- 42% of the inmates in the LA County Jail are in Pretrial Status – 7,207 (average of 4 quarters).
- 91% of the inmates are on felony charges, leaving only 9% with misdemeanor charges – 650 inmates
- 54% of the inmates with misdemeanor charges have no hold or mental health designation – 299 inmates
- If you eliminate those misdemeanors that involve crimes against people, weapons, and sex crimes (169) you are left with – 130 inmates
- So according to the official LA County Jail Population report for 2017 only 1.8% (130/7207) of defendants are truly bailable low level non-violent misdemeanors.
Now how many of those can afford a bail bond? If you assume half (which in my opinion is extremely conservative), you are now under 1%. Remember that LA County already has a diversion program (that has been around for 56 years) to handle this 1% group. SO I ASK, WHERE IS THE PROBLEM HERE?
While I discussed these findings, to my left, I could see a Sheriff in the front row nodding in agreement with me. Simultaneously, to my right, I could see a young activist shaking with anger and disagreement. I couldn’t stop talking fast enough for her to throw her hand up to speak next. The first words out of her mouth, “I don’t care about facts and statistics….” At this point I just put my head down and realized there was nothing I could do or say on this day or any day that would ever change the opinions of the people in that room. There were there to hate, and hate is what they did.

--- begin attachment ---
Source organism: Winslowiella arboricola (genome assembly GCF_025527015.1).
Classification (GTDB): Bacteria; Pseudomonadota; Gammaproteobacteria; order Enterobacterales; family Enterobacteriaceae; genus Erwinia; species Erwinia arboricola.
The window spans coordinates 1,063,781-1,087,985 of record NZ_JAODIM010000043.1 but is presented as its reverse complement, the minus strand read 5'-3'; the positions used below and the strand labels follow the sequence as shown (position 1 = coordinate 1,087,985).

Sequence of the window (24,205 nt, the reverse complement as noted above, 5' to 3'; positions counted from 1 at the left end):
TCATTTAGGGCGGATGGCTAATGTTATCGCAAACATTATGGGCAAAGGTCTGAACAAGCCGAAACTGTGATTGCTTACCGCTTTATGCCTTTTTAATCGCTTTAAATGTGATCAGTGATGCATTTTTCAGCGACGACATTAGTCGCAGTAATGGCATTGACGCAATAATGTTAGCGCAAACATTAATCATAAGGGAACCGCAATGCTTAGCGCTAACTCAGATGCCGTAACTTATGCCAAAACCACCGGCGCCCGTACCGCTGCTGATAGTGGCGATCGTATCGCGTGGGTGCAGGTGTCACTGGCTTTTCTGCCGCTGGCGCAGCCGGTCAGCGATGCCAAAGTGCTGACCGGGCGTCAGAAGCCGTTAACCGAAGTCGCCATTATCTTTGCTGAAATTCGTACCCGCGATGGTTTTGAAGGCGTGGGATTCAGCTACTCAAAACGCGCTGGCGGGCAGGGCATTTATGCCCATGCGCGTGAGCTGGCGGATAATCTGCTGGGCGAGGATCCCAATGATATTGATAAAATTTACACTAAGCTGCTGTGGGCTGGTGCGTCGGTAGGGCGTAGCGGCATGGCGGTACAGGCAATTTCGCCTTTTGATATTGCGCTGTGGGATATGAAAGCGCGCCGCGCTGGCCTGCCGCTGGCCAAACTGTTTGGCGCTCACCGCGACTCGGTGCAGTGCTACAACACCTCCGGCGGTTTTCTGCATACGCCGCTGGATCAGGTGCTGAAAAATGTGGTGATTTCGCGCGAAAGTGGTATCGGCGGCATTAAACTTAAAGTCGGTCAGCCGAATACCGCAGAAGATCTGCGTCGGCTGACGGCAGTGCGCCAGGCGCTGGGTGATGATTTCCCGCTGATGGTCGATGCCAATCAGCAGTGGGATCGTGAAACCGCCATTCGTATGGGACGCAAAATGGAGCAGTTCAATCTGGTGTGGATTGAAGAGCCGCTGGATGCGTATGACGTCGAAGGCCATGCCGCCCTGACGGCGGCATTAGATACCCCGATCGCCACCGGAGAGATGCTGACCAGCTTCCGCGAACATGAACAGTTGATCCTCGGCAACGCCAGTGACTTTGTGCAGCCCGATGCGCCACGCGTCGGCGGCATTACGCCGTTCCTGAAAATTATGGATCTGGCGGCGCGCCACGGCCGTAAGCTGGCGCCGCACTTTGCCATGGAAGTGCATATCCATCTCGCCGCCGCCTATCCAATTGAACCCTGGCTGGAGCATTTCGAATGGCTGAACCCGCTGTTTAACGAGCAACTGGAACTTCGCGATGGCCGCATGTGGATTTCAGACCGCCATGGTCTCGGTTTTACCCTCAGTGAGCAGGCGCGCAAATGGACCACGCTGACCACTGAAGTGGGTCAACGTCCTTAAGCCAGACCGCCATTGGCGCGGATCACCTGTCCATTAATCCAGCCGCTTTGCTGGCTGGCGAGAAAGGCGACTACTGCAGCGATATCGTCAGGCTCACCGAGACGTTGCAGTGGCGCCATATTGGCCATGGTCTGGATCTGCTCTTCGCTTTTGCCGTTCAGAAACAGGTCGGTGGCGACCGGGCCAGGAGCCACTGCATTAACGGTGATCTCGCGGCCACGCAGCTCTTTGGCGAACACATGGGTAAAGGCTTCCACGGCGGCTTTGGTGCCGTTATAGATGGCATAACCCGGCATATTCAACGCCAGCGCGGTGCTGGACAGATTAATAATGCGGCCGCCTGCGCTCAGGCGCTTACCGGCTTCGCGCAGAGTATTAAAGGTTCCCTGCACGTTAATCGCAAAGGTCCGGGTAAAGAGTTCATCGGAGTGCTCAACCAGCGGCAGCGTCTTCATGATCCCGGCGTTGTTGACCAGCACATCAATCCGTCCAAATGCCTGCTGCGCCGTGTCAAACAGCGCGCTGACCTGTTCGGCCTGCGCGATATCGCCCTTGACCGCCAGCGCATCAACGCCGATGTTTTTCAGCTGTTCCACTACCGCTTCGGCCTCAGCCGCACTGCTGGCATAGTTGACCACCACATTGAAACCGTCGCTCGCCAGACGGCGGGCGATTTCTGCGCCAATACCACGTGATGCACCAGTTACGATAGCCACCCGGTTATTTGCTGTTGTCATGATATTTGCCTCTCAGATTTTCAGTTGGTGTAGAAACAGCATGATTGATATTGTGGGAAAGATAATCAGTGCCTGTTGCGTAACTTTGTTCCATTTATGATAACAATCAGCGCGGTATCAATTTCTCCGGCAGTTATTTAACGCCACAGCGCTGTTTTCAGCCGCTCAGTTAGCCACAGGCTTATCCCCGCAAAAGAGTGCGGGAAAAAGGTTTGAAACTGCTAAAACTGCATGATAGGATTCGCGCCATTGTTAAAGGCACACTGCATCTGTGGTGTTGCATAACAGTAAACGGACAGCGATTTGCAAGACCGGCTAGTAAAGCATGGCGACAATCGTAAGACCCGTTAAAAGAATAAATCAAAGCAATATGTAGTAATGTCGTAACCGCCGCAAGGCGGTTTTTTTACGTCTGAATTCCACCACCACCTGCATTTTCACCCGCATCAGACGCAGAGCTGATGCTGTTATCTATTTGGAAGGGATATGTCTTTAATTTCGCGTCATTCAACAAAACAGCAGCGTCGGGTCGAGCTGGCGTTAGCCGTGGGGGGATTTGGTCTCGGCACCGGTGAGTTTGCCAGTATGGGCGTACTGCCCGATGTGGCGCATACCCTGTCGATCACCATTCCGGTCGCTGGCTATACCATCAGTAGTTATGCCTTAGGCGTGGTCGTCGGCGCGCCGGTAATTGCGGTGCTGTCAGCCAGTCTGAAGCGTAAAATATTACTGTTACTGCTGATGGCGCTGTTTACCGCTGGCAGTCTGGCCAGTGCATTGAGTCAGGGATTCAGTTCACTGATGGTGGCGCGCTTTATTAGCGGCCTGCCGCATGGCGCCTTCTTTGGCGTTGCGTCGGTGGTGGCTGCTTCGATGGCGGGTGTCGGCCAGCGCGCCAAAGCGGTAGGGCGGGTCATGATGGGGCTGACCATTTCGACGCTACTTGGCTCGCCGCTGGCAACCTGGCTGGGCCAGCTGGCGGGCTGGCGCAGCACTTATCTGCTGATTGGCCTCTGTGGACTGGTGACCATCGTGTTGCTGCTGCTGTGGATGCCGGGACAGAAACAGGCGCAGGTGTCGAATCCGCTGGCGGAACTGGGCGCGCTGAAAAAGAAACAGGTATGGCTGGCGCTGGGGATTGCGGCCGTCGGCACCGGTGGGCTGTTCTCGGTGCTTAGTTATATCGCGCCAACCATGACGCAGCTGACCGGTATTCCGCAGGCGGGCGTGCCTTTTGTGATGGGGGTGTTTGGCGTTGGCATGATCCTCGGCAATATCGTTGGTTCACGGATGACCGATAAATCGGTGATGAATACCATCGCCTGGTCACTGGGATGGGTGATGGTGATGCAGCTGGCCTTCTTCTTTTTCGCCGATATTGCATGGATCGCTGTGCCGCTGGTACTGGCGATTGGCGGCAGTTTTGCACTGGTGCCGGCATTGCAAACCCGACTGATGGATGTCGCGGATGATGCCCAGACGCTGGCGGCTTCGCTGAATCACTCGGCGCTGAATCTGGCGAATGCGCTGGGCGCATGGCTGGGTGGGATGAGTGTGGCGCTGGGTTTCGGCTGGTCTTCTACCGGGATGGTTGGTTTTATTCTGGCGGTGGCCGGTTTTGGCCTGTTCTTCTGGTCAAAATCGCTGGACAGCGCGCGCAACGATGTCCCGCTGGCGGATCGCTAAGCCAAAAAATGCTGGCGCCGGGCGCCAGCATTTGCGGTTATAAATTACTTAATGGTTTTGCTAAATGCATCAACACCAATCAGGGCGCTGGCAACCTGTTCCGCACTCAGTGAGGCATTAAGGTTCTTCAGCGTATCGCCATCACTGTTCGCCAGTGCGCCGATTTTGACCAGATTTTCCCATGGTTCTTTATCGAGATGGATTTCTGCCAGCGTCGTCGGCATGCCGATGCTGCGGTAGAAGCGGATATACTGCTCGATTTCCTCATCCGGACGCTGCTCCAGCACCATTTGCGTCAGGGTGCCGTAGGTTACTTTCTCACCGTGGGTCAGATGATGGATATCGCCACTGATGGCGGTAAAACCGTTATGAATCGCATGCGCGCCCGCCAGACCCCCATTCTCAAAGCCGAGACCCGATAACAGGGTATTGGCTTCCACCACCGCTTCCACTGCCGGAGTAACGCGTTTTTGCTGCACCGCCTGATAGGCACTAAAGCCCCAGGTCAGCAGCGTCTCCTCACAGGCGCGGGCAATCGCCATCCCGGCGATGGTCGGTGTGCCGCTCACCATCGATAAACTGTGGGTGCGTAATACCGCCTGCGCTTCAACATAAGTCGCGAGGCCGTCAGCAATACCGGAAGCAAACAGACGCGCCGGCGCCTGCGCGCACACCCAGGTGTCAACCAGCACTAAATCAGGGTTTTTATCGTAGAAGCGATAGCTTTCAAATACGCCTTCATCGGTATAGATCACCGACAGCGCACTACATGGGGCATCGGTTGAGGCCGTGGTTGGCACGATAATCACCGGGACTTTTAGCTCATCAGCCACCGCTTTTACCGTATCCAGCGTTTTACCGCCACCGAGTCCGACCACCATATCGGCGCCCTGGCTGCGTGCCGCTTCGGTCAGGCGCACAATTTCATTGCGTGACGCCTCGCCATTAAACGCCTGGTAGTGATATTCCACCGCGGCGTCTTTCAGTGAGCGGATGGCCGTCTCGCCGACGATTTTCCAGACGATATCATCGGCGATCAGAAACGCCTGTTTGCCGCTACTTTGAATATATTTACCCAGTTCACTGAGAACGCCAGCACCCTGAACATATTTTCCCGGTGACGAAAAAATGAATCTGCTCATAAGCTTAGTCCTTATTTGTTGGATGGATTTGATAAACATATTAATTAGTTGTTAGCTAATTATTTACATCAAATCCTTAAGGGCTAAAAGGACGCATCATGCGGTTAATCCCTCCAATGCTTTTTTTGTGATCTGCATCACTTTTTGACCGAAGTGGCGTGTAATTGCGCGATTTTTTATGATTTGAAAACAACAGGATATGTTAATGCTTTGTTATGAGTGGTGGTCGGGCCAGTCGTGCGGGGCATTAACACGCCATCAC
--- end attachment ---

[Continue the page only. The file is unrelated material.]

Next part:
The final takeaway that I had from the meeting was probably the most important and honestly a little reassuring. Even though the people in that room hated me and my colleagues, it didn’t matter. Even though they brushed off our facts and statistics, it didn’t matter. Even though they snapped their fingers with vigor and intensity at every activist statement and emotion, it didn’t matter. Why? Because this was simply a room filled with 30 angry people and in the scheme of things, they don’t represent the average Los Angeles citizen. Not by a long shot. Based on conversations I have had with folks and research reports I have read, the average joe on the street does not want to do away with bail. They also don’t want poor people languishing away in jail because they are poor (who really does?), but at the end of the day, they don’t want people to get out of jail for free. And they for sure do NOT want their constitutional right to bail taken away. It is just that simple.
After all the screaming and insults have faded away and the 30 angry activists have stopped snapping their fingers, I believe that the general public will do the right thing and support our constitutional right to bail. I believe the average person on the street will say NO to SB 10 and vote rather for public safety and accountability. I believe common sense will triumph over hatred and anger. What I have been forced to learn over the last few years is that the public typically gets it right and its never ever worth being that angry.